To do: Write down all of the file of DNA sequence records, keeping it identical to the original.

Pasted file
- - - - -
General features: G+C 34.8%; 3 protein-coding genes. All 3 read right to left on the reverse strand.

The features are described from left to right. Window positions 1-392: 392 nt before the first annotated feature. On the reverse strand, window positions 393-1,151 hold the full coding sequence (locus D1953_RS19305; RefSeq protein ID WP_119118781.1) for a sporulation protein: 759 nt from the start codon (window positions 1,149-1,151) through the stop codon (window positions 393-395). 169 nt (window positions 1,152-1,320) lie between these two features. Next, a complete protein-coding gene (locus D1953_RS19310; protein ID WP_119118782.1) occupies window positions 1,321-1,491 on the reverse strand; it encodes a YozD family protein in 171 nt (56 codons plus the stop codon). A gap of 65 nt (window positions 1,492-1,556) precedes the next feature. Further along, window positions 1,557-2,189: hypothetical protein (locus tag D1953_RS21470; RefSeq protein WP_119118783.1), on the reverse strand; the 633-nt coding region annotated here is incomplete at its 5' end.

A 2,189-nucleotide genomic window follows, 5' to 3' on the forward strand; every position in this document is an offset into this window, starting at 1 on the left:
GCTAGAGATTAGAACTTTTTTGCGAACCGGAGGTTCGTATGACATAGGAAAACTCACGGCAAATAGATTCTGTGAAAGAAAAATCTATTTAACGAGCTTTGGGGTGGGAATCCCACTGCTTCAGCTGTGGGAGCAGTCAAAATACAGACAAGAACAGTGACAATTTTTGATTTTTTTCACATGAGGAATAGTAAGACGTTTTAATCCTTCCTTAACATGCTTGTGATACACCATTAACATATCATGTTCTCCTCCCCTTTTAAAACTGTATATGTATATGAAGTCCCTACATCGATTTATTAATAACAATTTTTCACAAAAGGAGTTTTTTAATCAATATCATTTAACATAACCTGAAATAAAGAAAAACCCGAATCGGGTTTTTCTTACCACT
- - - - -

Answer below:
General features: G+C 34.8%; 3 protein-coding genes. All 3 read right to left on the reverse strand.

The features are described from left to right. Window positions 1-392: 392 nt before the first annotated feature. On the reverse strand, window positions 393-1,151 hold the full coding sequence (locus D1953_RS19305; RefSeq protein ID WP_119118781.1) for a sporulation protein: 759 nt from the start codon (window positions 1,149-1,151) through the stop codon (window positions 393-395). 169 nt (window positions 1,152-1,320) lie between these two features. Next, a complete protein-coding gene (locus D1953_RS19310; protein ID WP_119118782.1) occupies window positions 1,321-1,491 on the reverse strand; it encodes a YozD family protein in 171 nt (56 codons plus the stop codon). A gap of 65 nt (window positions 1,492-1,556) precedes the next feature. Further along, window positions 1,557-2,189: hypothetical protein (locus tag D1953_RS21470; RefSeq protein WP_119118783.1), on the reverse strand; the 633-nt coding region annotated here is incomplete at its 5' end.

A 2,189-nucleotide genomic window follows, 5' to 3' on the forward strand; every position in this document is an offset into this window, starting at 1 on the left:
GCTAGAGATTAGAACTTTTTTGCGAACCGGAGGTTCGTATGACATAGGAAAACTCACGGCAAATAGATTCTGTGAAAGAAAAATCTATTTAACGAGCTTTGGGGTGGGAATCCCACTGCTTCAGCTGTGGGAGCAGTCAAAATACAGACAAGAACAGTGACAATTTTTGATTTTTTTCACATGAGGAATAGTAAGACGTTTTAATCCTTCCTTAACATGCTTGTGATACACCATTAACATATCATGTTCTCCTCCCCTTTTAAAACTGTATATGTATATGAAGTCCCTACATCGATTTATTAATAACAATTTTTCACAAAAGGAGTTTTTTAATCAATATCATTTAACATAACCTGAAATAAAGAAAAACCCGAATCGGGTTTTTCTTACCACT